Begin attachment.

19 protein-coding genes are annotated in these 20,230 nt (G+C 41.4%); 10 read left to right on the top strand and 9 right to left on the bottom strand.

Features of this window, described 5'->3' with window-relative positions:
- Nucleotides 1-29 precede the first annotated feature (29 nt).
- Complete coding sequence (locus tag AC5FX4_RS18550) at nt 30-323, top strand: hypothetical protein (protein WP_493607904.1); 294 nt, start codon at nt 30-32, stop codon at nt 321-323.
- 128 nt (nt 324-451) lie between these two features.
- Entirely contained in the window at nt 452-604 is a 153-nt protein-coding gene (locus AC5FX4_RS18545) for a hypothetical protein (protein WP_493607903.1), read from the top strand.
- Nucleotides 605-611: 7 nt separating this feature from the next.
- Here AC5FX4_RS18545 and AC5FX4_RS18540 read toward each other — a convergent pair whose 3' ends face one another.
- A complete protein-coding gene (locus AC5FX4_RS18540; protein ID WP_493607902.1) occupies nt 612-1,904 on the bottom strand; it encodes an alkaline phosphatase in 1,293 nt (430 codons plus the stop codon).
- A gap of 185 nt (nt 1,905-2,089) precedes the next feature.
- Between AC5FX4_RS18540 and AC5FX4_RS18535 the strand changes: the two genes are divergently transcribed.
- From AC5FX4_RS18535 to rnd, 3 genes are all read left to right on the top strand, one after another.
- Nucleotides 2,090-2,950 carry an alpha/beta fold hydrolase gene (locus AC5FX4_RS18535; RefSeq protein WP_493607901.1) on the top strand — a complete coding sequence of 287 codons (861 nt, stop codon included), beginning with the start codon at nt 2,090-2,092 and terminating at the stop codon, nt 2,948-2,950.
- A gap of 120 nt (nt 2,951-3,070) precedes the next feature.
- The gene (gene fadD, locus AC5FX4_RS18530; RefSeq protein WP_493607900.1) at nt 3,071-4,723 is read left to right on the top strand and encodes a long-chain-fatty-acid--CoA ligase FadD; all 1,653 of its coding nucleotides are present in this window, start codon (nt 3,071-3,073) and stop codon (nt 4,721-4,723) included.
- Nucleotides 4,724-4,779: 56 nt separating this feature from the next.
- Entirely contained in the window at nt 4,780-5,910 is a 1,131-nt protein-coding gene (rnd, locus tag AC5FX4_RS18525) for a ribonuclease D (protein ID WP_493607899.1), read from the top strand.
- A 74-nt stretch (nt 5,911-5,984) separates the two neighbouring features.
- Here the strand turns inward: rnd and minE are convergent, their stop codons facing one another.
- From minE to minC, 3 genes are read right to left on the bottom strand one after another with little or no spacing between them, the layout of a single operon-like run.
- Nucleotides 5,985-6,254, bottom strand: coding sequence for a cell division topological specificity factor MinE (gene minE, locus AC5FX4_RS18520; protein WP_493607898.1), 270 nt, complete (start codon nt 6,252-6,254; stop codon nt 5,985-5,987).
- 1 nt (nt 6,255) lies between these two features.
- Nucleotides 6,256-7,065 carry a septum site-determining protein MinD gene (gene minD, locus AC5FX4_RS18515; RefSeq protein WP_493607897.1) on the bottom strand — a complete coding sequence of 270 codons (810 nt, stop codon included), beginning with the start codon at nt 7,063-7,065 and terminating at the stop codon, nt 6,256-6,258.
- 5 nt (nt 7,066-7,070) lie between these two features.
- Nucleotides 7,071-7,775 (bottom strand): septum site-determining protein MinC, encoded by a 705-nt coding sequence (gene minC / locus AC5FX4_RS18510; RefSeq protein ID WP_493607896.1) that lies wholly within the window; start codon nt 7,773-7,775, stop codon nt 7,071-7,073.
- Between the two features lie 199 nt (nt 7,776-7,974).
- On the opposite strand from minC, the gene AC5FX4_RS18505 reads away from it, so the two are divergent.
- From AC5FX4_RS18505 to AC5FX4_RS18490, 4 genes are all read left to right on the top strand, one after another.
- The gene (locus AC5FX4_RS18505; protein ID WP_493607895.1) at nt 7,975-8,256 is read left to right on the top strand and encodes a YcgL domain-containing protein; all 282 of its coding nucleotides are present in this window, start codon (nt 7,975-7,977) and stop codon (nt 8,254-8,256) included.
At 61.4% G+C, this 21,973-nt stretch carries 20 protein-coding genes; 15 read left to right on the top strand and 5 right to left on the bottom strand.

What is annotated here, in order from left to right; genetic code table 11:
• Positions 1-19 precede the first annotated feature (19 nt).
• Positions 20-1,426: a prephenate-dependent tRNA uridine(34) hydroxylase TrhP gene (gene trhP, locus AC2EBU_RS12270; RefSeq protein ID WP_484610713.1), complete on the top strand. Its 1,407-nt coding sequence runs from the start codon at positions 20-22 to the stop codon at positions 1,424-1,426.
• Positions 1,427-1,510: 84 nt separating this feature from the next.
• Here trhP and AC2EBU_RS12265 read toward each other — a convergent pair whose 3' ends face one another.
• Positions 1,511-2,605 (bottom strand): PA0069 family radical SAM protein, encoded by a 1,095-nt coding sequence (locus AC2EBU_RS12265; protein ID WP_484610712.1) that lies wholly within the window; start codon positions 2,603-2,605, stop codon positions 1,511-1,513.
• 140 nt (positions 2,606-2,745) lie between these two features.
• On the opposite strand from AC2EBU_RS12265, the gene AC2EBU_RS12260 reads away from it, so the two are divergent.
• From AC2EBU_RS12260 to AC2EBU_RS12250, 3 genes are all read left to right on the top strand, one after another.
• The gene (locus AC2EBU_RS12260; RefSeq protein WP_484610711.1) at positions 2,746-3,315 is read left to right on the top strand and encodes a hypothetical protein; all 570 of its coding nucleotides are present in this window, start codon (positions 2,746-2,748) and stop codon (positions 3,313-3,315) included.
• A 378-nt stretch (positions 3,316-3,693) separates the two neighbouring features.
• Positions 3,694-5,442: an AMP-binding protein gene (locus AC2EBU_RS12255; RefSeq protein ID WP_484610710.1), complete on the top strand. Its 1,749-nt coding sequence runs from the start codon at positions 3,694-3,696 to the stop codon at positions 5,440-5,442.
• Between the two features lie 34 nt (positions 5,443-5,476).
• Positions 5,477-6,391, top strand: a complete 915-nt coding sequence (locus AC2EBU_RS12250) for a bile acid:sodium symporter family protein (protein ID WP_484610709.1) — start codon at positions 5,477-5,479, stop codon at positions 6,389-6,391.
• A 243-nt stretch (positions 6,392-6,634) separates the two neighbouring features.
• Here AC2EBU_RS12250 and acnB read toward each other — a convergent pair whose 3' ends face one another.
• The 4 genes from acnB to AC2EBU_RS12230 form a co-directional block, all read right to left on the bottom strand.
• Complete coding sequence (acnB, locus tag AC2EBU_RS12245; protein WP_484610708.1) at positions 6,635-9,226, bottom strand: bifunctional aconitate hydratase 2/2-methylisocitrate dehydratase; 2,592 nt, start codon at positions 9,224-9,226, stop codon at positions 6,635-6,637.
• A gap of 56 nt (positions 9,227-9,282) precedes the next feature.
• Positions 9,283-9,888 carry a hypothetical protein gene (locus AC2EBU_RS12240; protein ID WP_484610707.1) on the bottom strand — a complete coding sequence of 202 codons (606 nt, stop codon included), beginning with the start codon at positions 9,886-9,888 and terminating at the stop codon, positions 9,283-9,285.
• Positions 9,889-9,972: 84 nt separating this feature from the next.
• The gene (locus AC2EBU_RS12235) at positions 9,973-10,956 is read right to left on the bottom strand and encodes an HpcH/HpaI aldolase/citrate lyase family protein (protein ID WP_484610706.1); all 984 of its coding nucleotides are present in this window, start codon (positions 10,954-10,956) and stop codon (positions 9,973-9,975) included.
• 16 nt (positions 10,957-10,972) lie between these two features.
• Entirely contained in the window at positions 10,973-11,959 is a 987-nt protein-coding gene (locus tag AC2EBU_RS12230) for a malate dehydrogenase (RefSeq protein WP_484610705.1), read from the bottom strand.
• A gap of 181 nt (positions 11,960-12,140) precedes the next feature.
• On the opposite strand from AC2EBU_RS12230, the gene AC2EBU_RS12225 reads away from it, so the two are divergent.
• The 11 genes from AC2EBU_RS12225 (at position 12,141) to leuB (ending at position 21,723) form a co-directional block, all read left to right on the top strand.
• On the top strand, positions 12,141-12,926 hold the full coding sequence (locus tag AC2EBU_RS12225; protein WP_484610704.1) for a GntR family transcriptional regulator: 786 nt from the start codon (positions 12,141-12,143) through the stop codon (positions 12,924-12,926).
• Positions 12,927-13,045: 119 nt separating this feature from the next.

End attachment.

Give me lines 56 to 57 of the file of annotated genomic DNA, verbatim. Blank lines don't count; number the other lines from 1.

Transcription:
• On the opposite strand from AC2EBU_RS12230, the gene AC2EBU_RS12225 reads away from it, so the two are divergent.
• The 11 genes from AC2EBU_RS12225 (at position 12,141) to leuB (ending at position 21,723) form a co-directional block, all read left to right on the top strand.